Search the Collections

Maurice Brazil Prendergast
Nationality: 
american (b. canada)
Gender: 
Male
Birth Date: 
1858
Birth Place: 
St. John's, New foundland Newfoundland
Death Date: 
1924
Death Place: 
New York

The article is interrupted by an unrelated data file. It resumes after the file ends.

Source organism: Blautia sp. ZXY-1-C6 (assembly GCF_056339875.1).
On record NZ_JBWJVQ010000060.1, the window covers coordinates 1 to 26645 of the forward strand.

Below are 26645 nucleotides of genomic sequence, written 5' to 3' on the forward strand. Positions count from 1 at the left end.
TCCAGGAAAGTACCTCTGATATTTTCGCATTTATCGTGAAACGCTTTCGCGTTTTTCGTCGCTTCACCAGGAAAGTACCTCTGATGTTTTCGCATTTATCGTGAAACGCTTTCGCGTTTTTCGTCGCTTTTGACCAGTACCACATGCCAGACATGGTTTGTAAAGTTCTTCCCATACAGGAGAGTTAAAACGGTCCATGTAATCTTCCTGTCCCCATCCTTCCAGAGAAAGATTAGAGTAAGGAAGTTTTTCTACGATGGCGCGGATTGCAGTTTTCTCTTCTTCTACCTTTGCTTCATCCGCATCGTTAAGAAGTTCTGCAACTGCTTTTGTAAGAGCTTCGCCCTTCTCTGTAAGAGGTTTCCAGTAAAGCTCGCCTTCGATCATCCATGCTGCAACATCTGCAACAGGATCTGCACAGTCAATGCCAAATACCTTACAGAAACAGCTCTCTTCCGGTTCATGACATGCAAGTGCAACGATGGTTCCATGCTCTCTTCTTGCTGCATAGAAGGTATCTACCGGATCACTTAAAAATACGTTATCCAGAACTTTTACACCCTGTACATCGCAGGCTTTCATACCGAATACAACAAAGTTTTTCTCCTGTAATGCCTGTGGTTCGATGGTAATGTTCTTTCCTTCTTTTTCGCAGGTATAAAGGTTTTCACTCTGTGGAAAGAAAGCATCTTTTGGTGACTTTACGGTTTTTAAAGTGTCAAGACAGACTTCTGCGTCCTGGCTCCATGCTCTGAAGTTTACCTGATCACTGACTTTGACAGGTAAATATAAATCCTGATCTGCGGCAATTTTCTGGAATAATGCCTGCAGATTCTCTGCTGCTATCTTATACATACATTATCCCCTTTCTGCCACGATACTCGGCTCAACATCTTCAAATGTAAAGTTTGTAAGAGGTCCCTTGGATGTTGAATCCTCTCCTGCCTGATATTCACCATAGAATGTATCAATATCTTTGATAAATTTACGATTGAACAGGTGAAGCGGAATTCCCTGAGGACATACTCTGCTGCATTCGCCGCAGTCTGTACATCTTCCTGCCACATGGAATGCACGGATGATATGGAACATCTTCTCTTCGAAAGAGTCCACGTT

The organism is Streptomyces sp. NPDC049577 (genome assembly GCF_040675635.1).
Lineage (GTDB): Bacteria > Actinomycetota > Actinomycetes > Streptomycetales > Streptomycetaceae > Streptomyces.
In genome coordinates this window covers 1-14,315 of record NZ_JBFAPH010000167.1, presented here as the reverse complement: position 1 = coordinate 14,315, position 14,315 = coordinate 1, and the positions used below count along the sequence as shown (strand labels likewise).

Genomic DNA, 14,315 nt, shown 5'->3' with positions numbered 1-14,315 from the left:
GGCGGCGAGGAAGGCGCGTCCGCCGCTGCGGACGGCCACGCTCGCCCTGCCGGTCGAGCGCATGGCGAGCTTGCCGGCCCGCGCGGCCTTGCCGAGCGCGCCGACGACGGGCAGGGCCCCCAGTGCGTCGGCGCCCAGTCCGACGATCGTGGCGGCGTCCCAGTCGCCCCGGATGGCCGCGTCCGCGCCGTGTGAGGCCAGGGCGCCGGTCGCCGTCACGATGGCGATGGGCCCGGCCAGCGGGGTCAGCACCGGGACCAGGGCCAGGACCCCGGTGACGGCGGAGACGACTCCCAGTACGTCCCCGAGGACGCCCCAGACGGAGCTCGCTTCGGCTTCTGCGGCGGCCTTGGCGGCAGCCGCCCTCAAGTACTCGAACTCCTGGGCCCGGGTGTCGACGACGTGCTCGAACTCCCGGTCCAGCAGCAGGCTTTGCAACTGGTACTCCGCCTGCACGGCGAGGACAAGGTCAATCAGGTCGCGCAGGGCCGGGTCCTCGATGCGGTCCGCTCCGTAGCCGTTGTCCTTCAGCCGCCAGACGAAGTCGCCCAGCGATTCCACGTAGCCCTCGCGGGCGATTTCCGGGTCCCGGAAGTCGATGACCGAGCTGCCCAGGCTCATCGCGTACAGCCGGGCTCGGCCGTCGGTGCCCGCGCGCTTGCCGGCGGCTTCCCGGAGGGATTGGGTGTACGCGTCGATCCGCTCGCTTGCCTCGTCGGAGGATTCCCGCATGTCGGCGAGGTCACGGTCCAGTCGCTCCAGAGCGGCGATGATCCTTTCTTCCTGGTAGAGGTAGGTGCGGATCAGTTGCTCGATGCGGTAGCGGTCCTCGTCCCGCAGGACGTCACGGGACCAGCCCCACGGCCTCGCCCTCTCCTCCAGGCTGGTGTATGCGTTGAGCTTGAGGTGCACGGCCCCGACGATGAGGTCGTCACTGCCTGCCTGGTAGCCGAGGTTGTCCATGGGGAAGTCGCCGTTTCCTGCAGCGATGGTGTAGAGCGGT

Post -impressionist painter, monotypist and watercolorist. Member of The Eight, but not a teacher as were Henri, Sloan and Luks. Most recognized for vivid, colorful, complex depictions of urban scenes of Venice, Boston with representation of subject on a flat plane. 1868 family moved to Boston; 1873 left school, initially clerk in dry goods firm, then commercial art apprentice; 1873-1877 classes at Free Evening Drawing School at Starr King School; 1879 designer of showcards for J.P. Marshall; 1886 with brother Charles (artist and framemaker) worked passage on cattle boat to travel to England and Wales; 1891 studied in Paris at Academy Colarossi; 1892 at Académie Julian; friends with Canadian artist James Wilson Morrice who introduced him to Sickert, Beardsley and Charles Conder; contact with other artists, summer painting trips and sketching in public places of much more importance than his formal study; influenced by Whistler, post-impressionists and Nabis; 1894-1895 returned to Boston; 1895 illustrated Sir James M. Barrie's "My Lady Nicotine" and Sir Thomas Hall's "Shadow of a Crime" for Joseph Knight Company (Boston Publisher); two watercolors at 52nd Annual Exhibit of Boston Arts Club; 1895-1898 produced majority of his 151 known monotypes; 1898 third trip to Europe, produced watercolors of Venice; 1899 returned to Boston; 1900 exhibited 30 watercolors and monotypes jointly with Herman Dudley Murphy at Art Institute of Chicago; 60 watercolors and monotypes at Macbeth Gallery, New York; met Luks and Glackens, increased friendship with Glackens and his family; 1901 met Henri through Glackens; 1901-1902 began to work more extensively in larger format with oils; exhibited watercolors and monotypes at Detroit Institute of Art and Cincinnati Museum Association; Bronze Medal for Watercolor at Pan American Exposition, Buffalo; 1902 marked hearing loss (became deaf by 1905); 1904 began frequent trips to New York; exhibited at National Arts Club, New York, with Ashcan School artists Davies, Glackens, Henri, Luks, Sloan; 1907 visited France; influenced by work of Cézanne exhibited at Salon du Champ de Mars and Salon d’ Automne; 1908 exhibited with The Eight at Macbeth Gallery; 1909 visited France; 1911 returned to Venice, produced little work due to protracted illness; 1913 member selection committee Armory show—exhibited three paintings and four watercolors; 1914 again visited France; moved (with brother Charles) to New York, took studio one floor above that of Glackens who had become a close friend; 1915 major exhibit at Carroll Gallery, New York—works purchased by John Quinn and Dr. Albert C. Barnes; 1922 last one man show at Brummer Gallery, New York; 1923 Corcoran Bronze Medal and William A. Clark Prize awarded by Corcoran Gallery, Washington; died February 1, 1924 New York. Sources: 1. Langdale, Cecily. Monotypes by Maurice Prendergast in the Terra Museum of American Art. Chicago: Terra Museum of American Art, 1984. 2. The Monotypes of Maurice Prendergast., a Loan Exhibition. New York: Davis and Long Company, 1979. 3. Wattenmaker, Richard J. Maurice Prenergast. New York: Harry N. Abrams, 1994. 4. Homer, William Innes. Robert Henri and His Circle. Ithaca: Cornell University Press, 1969. 5. Young, Mahonri S. The Eight. New York: Watson-Guptill Publications, 1973. cms/97.08.08 v2.0